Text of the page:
The Domestic Violence Disclosure Scheme (DVDS) is often called ‘Clare’s Law’ after the landmark case that led to it.
36-year-old Clare Wood was murdered by her ex-boyfriend, George Appleton, in 2009.
Ms Wood was strangled and set on fire at her home in Salford, Greater Manchester, in February 2009 by George Appleton, who had a record of violence against women.
Her father, Michael Brown, who campaigned for the introduction of Clare’s Law, is convinced she would still be alive had she known the full extent of Appleton’s previous behaviour.
He said he was “absolutely delighted” that the scheme had come into force.
Ms Wood, a mother-of-one, had met Appleton on Facebook.
She knew nothing about his history of violence against women, which included threats, repeated harassment and the kidnapping at knifepoint of one of his ex-girlfriends.
He went on the run after murdering Ms Wood and was dubbed the “Facebook Fugitive”.
He hanged himself while still at large.
Clare’s Law now gives any member of the public the right to ask the police if their partner may pose a risk to them.
Under Clare’s Law, a member of the public can also make enquiries into the partner of a close friend or family member.
Once an application is made under the law, police and partner agencies will carry out a range of different checks.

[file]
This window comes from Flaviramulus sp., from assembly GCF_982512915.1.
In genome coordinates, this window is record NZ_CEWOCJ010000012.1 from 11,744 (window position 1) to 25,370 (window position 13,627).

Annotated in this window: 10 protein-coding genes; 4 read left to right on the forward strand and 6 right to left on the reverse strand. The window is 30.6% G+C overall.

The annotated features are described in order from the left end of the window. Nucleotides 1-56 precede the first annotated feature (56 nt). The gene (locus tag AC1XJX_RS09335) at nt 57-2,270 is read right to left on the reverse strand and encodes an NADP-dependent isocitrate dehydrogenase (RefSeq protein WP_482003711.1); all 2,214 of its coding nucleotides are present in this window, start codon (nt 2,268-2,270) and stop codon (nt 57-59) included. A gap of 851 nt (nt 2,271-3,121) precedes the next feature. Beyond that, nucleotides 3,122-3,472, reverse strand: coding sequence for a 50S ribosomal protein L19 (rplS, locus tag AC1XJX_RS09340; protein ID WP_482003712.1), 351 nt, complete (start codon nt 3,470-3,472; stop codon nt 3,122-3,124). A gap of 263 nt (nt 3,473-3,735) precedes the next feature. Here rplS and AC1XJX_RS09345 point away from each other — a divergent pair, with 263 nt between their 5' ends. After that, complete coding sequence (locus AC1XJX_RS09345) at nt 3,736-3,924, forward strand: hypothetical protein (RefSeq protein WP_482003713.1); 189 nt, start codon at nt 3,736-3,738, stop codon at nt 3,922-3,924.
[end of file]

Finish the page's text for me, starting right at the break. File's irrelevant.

If these checks reveal a record of abusive offences or suggest a risk of violence or abuse then the police will consider sharing this information with the person making the request.
Talking about the law, a police spokesperson said:
“Our aim is to help people to make a more informed decision on whether to continue a relationship and provide help and support when making that choice.
“If we decide to reveal what we find, also called making a ‘disclosure’, this will usually be to the person at risk. This is unless, in the circumstances, someone else is better placed to use the information to protect the person at risk from abuse.
“There may be occasions when we won’t let you know whether a disclosure has or hasn’t been made.
“Any disclosure will be made in person; none of the disclosure is made in writing and you won’t be given any documents”.
To make an application you’ll need to attend a police station in person where a police officer or member of police staff will take the details of what prompted your enquiry and talk you through the next steps.
A safe means of contacting you will be established and the police will carry out some initial checks to make sure there are no immediate concerns.
If there are, or if you tell the police that a crime has taken place, then the police may act on them.
You’ll need to give your:
- date of birth
This new Law is a great way of finding out if your partner poses a risk.
Often in domestic abuse cases, the partner being abused may have had no knowledge that their partner has a violent history and may pose a threat to their safety.
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